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I want to create dictionary, while I don't know if some variables used as values in this dictionary are initialized.

I can make simplified example:

x = 1
y = 3
z = None

So I have three variables to take in consideration, but I don't know if all are initialized (in this case only x and y are initialized) and I want to create dictionary, which in this case should look like:

d = {'x': 1, 'y': 3}

I suspect there is nice Python snippet that can make this dictionary elegantly, unlike my current code, which I don't even want to show.

share|improve this question
z is initialised as well. It just has None as the value. Do show your code; it'll perhaps make your intent clearer. – Martijn Pieters Jun 6 '13 at 15:14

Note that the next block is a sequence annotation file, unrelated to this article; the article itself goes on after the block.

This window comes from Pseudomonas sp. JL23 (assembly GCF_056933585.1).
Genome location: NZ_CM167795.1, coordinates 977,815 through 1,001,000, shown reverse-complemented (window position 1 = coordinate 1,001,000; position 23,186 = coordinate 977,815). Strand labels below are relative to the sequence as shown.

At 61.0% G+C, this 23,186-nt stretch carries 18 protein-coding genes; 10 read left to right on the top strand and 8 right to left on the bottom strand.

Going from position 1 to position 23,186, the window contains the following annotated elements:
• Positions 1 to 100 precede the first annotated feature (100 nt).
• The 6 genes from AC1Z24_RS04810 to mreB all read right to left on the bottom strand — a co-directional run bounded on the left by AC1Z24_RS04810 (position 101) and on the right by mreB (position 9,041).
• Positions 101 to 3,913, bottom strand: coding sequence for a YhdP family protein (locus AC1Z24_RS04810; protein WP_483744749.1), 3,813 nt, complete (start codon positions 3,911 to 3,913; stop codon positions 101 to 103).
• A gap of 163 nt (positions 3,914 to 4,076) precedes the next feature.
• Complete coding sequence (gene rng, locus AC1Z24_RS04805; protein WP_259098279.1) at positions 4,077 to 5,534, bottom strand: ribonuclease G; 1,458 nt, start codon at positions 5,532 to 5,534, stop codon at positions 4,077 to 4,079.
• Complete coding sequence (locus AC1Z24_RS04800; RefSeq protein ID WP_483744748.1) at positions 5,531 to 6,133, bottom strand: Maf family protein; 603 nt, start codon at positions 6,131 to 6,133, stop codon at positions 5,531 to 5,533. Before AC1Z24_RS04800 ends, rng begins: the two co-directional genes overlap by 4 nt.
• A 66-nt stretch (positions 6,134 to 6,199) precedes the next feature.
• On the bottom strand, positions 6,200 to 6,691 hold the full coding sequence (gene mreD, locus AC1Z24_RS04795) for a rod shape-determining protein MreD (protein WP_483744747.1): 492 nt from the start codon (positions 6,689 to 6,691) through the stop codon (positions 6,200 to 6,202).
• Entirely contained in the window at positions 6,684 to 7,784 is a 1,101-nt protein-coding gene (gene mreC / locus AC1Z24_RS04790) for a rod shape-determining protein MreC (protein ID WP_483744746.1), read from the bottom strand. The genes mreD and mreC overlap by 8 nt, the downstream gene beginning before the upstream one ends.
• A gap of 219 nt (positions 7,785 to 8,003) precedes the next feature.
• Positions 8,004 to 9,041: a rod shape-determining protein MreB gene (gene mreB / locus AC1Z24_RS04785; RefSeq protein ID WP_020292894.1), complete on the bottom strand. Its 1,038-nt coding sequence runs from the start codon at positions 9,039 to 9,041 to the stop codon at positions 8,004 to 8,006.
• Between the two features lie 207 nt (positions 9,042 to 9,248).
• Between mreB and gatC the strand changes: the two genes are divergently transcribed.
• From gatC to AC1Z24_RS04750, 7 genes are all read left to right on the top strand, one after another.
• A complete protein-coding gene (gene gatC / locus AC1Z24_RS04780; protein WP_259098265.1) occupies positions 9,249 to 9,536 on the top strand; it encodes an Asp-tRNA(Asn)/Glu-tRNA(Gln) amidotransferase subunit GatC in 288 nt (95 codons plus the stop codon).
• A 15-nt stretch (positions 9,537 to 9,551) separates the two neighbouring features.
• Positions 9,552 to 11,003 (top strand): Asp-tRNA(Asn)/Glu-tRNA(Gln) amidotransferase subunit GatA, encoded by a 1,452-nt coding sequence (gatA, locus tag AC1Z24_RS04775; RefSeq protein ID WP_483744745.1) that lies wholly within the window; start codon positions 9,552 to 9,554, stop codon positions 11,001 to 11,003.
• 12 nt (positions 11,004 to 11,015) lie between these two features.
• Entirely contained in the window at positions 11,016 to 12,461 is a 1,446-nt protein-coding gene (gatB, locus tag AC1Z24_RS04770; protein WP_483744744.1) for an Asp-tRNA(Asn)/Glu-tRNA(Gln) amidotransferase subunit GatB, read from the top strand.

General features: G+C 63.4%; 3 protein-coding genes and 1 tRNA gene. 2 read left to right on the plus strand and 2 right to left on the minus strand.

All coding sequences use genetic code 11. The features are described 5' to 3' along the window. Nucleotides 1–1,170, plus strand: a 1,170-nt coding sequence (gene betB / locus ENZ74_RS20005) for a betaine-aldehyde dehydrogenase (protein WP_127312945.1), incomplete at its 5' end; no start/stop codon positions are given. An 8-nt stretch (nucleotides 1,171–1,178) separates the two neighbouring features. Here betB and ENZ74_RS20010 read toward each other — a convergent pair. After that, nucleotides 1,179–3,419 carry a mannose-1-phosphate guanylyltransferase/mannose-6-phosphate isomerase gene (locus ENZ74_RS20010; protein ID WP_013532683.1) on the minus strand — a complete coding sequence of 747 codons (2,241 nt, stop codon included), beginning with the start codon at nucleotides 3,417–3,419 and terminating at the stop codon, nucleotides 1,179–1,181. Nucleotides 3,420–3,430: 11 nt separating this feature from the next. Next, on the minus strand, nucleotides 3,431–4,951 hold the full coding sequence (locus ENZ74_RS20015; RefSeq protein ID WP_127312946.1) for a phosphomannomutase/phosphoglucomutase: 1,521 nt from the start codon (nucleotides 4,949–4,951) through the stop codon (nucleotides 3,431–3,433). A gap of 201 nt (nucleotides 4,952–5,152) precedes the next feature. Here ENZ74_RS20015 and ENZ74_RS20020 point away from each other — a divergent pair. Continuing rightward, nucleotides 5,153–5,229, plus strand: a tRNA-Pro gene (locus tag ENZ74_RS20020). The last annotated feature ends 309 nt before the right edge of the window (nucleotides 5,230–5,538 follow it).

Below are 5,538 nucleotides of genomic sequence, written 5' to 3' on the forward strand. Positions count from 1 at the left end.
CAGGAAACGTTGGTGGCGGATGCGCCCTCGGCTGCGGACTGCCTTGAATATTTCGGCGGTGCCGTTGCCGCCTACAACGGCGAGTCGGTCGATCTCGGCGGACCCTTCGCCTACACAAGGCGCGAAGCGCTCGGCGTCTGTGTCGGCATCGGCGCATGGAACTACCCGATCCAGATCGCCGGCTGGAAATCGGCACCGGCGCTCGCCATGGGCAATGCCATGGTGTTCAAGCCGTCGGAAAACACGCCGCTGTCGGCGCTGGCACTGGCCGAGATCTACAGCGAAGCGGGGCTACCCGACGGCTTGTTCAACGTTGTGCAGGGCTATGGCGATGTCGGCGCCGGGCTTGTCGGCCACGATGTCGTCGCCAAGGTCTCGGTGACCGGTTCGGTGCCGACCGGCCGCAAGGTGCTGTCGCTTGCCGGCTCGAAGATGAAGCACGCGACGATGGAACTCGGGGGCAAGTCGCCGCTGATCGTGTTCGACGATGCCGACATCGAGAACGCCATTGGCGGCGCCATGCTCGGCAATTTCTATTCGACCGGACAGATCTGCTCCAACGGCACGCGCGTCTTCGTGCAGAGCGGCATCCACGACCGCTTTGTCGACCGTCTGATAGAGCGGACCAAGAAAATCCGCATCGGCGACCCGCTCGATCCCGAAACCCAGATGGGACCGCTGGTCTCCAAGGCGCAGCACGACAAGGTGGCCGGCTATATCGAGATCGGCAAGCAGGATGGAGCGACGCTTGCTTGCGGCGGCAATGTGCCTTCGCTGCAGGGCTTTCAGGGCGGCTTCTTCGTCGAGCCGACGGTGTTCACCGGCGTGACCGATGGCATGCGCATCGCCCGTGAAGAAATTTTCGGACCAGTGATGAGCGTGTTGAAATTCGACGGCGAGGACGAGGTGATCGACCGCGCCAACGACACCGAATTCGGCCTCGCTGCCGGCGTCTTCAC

Python doesn't have uninitialized variables; it has names that either exist (and refer to an object) or don't exist. – chepner Jun 6 '13 at 15:17
You are right, I thought I will get NameError and for that reason I complicated my code. Sorry for lack of inteligence. – user2136786 Jun 6 '13 at 15:18

1 Answer 1

up vote 3 down vote accepted

I'm a little hazy on what you actually want here, but maybe something like:

d = {k:v for k,v in locals().items() if v is not None and not k.startswith('__')}


>>> x = 1
>>> y = 3
>>> z = None
>>> d = {k:v for k,v in locals().items() if v is not None and not k.startswith('__')}
>>> d
{'y': 3, 'x': 1}
share|improve this answer
+1 for locals(). Very handy :) – Paulo Bu Jun 6 '13 at 15:16
This dict comprehension is what I'll use. Thanks – user2136786 Jun 6 '13 at 15:21

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